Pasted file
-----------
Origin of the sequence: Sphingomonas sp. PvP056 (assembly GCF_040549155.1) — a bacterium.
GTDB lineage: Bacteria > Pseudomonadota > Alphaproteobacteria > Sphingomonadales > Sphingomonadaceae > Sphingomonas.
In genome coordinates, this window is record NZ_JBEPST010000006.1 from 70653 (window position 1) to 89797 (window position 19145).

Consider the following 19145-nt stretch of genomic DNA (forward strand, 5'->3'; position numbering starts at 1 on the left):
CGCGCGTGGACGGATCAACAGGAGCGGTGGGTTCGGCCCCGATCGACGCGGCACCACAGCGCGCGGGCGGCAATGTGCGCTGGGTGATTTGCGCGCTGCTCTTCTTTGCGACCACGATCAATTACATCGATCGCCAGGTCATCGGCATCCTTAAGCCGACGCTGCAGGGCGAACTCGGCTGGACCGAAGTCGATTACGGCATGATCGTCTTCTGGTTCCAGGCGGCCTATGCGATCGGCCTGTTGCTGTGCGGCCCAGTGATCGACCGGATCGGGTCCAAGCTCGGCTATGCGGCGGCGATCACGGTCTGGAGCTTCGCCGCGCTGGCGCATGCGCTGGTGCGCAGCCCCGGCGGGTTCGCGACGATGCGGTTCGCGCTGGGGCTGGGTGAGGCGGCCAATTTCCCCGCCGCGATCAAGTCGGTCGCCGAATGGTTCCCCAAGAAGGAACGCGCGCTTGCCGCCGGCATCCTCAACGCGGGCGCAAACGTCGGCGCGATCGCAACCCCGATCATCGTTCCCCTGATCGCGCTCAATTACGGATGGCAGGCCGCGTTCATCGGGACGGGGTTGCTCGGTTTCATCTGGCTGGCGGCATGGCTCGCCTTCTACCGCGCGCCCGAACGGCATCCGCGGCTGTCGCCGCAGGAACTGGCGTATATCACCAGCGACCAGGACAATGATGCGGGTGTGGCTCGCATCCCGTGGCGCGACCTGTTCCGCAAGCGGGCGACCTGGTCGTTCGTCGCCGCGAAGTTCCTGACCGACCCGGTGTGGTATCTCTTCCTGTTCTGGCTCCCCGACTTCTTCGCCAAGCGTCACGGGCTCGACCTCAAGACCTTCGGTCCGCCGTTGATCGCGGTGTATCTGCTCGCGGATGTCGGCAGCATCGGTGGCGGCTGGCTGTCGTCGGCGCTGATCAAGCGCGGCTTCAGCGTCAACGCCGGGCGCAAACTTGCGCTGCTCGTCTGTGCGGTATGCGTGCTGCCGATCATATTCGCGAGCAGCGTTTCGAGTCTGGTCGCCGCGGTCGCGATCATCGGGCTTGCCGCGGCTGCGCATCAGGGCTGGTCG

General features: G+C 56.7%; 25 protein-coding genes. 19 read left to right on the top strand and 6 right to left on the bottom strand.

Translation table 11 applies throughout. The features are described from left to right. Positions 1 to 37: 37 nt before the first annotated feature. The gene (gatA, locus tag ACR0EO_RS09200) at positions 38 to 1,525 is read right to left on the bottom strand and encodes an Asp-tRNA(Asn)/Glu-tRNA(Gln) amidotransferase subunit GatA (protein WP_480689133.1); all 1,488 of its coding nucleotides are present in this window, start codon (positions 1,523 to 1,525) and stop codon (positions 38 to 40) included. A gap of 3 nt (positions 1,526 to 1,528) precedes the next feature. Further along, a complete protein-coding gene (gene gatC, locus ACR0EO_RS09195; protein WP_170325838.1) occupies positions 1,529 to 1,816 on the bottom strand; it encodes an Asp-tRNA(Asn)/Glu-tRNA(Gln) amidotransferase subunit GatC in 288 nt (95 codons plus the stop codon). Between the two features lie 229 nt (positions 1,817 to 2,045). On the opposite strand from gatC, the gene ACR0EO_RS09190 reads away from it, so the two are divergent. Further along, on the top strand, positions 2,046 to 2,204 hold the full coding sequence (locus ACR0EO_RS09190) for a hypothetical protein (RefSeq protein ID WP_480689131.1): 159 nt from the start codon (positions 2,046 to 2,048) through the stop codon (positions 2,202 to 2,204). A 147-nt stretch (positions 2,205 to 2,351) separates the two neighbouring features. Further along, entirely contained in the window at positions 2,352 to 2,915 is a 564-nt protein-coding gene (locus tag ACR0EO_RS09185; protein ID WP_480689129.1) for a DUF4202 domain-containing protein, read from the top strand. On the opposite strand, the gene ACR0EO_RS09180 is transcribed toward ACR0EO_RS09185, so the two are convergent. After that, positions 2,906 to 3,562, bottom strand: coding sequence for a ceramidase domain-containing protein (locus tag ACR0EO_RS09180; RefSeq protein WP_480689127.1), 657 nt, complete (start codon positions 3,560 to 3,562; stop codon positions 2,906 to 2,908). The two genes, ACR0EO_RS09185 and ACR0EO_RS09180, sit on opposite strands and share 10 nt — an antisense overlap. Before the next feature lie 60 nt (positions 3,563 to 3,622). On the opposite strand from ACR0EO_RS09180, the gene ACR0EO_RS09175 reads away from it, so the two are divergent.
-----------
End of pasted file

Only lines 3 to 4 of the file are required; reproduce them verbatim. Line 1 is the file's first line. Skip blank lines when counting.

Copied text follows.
In genome coordinates, this window is record NZ_JBEPST010000006.1 from 70653 (window position 1) to 89797 (window position 19145).

Consider the following 19145-nt stretch of genomic DNA (forward strand, 5'->3'; position numbering starts at 1 on the left):